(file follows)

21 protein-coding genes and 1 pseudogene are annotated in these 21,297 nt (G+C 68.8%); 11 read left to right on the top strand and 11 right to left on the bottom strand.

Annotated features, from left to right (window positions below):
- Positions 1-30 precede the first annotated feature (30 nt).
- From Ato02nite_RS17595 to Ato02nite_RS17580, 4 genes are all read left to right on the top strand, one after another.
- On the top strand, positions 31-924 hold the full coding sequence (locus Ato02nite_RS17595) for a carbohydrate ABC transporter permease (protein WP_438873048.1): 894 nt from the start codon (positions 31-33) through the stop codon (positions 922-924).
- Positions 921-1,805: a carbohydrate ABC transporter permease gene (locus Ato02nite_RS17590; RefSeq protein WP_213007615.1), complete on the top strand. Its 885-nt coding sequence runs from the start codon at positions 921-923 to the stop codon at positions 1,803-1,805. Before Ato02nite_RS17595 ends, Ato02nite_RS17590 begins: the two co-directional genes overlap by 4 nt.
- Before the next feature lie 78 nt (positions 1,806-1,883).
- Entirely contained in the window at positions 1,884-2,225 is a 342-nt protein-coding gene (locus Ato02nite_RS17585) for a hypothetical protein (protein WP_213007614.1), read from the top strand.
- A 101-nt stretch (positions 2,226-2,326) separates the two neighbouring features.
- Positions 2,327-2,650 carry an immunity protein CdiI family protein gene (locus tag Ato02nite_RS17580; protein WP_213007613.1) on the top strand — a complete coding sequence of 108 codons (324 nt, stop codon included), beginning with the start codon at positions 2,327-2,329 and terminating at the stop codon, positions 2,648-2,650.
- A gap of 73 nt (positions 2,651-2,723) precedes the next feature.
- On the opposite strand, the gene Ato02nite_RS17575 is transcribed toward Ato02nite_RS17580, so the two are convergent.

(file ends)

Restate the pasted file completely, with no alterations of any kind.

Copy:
21 protein-coding genes and 1 pseudogene are annotated in these 21,297 nt (G+C 68.8%); 11 read left to right on the top strand and 11 right to left on the bottom strand.

Annotated features, from left to right (window positions below):
- Positions 1-30 precede the first annotated feature (30 nt).
- From Ato02nite_RS17595 to Ato02nite_RS17580, 4 genes are all read left to right on the top strand, one after another.
- On the top strand, positions 31-924 hold the full coding sequence (locus Ato02nite_RS17595) for a carbohydrate ABC transporter permease (protein WP_438873048.1): 894 nt from the start codon (positions 31-33) through the stop codon (positions 922-924).
- Positions 921-1,805: a carbohydrate ABC transporter permease gene (locus Ato02nite_RS17590; RefSeq protein WP_213007615.1), complete on the top strand. Its 885-nt coding sequence runs from the start codon at positions 921-923 to the stop codon at positions 1,803-1,805. Before Ato02nite_RS17595 ends, Ato02nite_RS17590 begins: the two co-directional genes overlap by 4 nt.
- Before the next feature lie 78 nt (positions 1,806-1,883).
- Entirely contained in the window at positions 1,884-2,225 is a 342-nt protein-coding gene (locus Ato02nite_RS17585) for a hypothetical protein (protein WP_213007614.1), read from the top strand.
- A 101-nt stretch (positions 2,226-2,326) separates the two neighbouring features.
- Positions 2,327-2,650 carry an immunity protein CdiI family protein gene (locus tag Ato02nite_RS17580; protein WP_213007613.1) on the top strand — a complete coding sequence of 108 codons (324 nt, stop codon included), beginning with the start codon at positions 2,327-2,329 and terminating at the stop codon, positions 2,648-2,650.
- A gap of 73 nt (positions 2,651-2,723) precedes the next feature.
- On the opposite strand, the gene Ato02nite_RS17575 is transcribed toward Ato02nite_RS17580, so the two are convergent.